“He who finds a wife finds a good thing and obtains favor from the Lord.” Proverbs 18:22
In mid-February of 1981, I received a letter from a total stranger. Reader, I married him.
💕 This Is Our Love Story 💕
A long time ago (37 years) in a galaxy far, far away (Moab, Utah) there was a young lady. She was a senior in high school who got good grades and was college bound. She wasn’t really looking for a boyfriend, but had no objections to one finding her.
[Enter young airman, stage right]. Two hundred sixty-two miles away, a young man lived near Hill AFB, near Ogden, Utah. He was young–almost 20– but he had already been in the Air Force for about 18 months. He had a roommate, friends at church and at work, but he was lonely. He knew Genesis 2:18 declared, “It is not good that the man should be alone; I will make him a helper fit for him.”
He started praying for a wife.
Of course, I’m the young lady, and my husband Joe is the young airman praying for a wife. Now we’ll jump backwards in the timeline several years, where the backstory was being playing out.
The teens in my small church went to a church camp several hours away every summer and met teens from other churches. I’ve always enjoyed writing letters, and I added pen pals every year. Typically these pen pal friendships would fizzle out, since few people seem to love letter writing as I do. However, one girl–Kathy Curlee–continued to respond to my letters and we maintained our friendship.
So, one evening in early 1981 during a church business meeting, Kathy grew bored and began looking through the photos in her wallet. I had recently sent her a copy of my senior picture. She showed it to Joe. He expressed interest. And Kathy decided to play matchmaker.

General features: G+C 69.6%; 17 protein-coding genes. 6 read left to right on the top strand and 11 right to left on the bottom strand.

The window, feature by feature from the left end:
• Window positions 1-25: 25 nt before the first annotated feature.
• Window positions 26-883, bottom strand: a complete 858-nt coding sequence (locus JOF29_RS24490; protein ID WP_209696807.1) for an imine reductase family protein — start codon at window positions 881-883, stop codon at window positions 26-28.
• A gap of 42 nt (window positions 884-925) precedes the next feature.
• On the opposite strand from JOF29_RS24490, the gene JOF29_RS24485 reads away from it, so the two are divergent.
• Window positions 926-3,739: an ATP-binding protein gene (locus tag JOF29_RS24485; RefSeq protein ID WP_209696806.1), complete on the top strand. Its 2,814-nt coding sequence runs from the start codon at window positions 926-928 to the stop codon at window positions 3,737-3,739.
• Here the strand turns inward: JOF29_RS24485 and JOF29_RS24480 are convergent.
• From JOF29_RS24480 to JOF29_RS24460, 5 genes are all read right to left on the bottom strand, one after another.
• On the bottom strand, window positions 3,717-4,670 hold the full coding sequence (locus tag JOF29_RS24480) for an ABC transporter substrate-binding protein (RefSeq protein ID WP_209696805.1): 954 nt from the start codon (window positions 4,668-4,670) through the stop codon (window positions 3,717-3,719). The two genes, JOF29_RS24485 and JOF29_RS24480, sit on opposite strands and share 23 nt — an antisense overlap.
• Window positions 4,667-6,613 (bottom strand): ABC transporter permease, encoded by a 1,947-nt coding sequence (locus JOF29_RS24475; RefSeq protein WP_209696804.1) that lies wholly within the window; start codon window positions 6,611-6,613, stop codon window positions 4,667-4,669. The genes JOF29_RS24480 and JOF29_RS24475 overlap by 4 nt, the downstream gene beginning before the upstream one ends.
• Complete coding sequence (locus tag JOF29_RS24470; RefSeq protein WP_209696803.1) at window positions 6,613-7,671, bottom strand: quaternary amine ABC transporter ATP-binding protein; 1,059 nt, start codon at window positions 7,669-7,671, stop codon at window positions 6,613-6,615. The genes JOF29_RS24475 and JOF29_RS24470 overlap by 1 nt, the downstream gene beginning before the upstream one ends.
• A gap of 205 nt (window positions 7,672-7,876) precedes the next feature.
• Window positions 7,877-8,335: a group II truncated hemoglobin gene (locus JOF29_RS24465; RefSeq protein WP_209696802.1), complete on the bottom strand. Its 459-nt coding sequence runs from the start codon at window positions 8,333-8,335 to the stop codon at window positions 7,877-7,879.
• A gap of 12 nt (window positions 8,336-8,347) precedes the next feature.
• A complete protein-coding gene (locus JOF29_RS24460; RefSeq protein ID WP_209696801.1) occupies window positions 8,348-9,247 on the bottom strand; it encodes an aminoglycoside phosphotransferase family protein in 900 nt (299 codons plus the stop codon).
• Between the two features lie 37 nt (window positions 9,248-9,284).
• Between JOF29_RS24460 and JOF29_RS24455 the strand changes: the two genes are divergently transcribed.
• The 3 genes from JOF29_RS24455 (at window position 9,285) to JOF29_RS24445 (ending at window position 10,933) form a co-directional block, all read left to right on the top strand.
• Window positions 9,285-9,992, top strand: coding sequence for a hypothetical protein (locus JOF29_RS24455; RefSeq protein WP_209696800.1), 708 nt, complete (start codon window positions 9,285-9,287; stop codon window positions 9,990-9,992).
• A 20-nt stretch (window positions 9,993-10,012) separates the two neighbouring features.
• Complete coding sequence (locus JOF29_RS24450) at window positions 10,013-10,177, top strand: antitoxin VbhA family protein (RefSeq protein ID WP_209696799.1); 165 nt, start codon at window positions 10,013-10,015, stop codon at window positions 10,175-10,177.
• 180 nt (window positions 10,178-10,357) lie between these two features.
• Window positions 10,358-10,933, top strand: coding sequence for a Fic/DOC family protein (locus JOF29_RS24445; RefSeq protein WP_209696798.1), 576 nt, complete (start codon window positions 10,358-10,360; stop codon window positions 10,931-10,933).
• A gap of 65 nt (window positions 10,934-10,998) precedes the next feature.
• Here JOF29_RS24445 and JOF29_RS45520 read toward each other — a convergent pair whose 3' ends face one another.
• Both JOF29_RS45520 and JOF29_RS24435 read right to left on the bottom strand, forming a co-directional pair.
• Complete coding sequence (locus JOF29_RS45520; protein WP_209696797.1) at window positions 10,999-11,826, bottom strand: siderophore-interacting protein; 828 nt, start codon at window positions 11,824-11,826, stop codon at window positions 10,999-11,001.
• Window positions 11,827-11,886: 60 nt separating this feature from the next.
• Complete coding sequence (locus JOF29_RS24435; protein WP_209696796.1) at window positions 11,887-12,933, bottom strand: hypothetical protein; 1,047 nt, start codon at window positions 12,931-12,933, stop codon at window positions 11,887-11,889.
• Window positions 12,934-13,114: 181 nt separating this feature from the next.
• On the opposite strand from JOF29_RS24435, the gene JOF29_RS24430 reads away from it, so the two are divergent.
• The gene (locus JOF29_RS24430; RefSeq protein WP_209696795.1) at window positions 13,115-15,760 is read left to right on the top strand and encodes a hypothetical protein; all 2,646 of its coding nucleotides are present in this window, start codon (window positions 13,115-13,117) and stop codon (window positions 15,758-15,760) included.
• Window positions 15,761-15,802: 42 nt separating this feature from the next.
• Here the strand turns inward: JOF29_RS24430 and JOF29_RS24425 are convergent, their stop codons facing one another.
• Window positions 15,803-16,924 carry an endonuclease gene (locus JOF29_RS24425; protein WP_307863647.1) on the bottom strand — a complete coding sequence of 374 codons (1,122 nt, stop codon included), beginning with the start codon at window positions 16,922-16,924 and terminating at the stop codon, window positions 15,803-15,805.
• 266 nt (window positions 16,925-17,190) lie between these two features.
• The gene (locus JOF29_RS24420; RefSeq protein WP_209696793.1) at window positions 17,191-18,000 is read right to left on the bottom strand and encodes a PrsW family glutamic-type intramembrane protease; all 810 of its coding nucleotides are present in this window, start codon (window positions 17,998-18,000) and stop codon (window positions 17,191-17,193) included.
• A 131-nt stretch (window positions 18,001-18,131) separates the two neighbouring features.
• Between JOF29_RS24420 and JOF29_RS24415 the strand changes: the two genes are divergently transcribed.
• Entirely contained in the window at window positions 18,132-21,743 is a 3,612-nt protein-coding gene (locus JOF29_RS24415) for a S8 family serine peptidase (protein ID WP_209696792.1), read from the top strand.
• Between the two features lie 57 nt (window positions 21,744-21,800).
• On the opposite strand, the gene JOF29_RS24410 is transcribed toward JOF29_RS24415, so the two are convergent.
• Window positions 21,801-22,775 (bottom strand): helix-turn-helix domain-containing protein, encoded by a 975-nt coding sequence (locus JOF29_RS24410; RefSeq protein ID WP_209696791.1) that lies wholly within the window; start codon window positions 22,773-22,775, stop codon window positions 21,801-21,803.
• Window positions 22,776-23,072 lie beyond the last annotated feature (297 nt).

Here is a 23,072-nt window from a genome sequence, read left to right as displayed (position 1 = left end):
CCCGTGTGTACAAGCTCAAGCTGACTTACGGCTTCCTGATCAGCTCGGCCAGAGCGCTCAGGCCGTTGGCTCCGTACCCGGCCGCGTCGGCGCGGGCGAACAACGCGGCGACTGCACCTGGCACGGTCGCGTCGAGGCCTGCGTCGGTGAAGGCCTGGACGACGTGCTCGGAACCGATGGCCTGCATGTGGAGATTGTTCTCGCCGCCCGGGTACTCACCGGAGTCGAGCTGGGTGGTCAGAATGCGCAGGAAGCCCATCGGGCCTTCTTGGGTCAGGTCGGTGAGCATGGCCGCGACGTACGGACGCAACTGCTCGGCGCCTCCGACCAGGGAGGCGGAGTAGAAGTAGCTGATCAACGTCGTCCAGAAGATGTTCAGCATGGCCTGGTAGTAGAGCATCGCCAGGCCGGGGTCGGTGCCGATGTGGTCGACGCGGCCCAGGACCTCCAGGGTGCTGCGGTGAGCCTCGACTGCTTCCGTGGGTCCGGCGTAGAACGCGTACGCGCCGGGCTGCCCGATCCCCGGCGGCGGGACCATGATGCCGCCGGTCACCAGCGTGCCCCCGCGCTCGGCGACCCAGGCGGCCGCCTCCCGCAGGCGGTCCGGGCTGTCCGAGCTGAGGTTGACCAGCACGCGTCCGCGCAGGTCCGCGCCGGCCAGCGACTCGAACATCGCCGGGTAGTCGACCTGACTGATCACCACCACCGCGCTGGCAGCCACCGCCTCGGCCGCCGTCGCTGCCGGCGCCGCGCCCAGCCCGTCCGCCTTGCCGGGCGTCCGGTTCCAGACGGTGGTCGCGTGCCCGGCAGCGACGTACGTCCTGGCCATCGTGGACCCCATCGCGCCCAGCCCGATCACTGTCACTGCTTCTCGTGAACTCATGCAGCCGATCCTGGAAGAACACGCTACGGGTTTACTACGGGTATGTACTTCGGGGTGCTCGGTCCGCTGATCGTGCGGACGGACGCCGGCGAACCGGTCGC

I received a letter from Kathy warning me that I was about to receive another letter. From a stranger. Now, I had run home over my school lunch break and picked up my mail, which included a college acceptance letter. I tucked Kathy’s letter into my notebook and pulled it out to read during my 5th Period Chemistry class. Imagine my surprise when a photo of a total stranger fell from the letter onto my desk! Imagine the teasing I received from my mischievous desk mate and lab partner…
Just a day or two letter I received my first correspondence from Joe. I was intrigued. The teen girls from our church were attending a statewide meeting in March that was hosted by Kathy and Joe’s church, and Joe suggested that he come meet me at the church.
So…he came and had lunch with me and about 80 other teen girls in the Fellowship Hall. I guess it went well, although I remember being so nervous that I tore a paper straw wrapper into hundreds of tiny pieces as we talked. The following weekend I was scheduled to go to Logan, Utah during our Spring Break to visit my childhood best friend Valerie and tour Utah State University. She and her sister decided to host a Taffy Pull party during my visit, and we invited Joe to drive up for the party.
And the rest, as they say, is history.
Here we are pulling taffy.
We were pretty much inseparable from this point. Well, except for the fact that we had 262 miles between us…there is that. The letter writing and long-distance phone calling definitely ramped up exponentially.
Joe drove down to take me to the Prom…and to meet my Daddy, who had been working in Kansas and Oklahoma for a couple months. It was apparent to Daddy that he needed to make a trip home to meet this guy!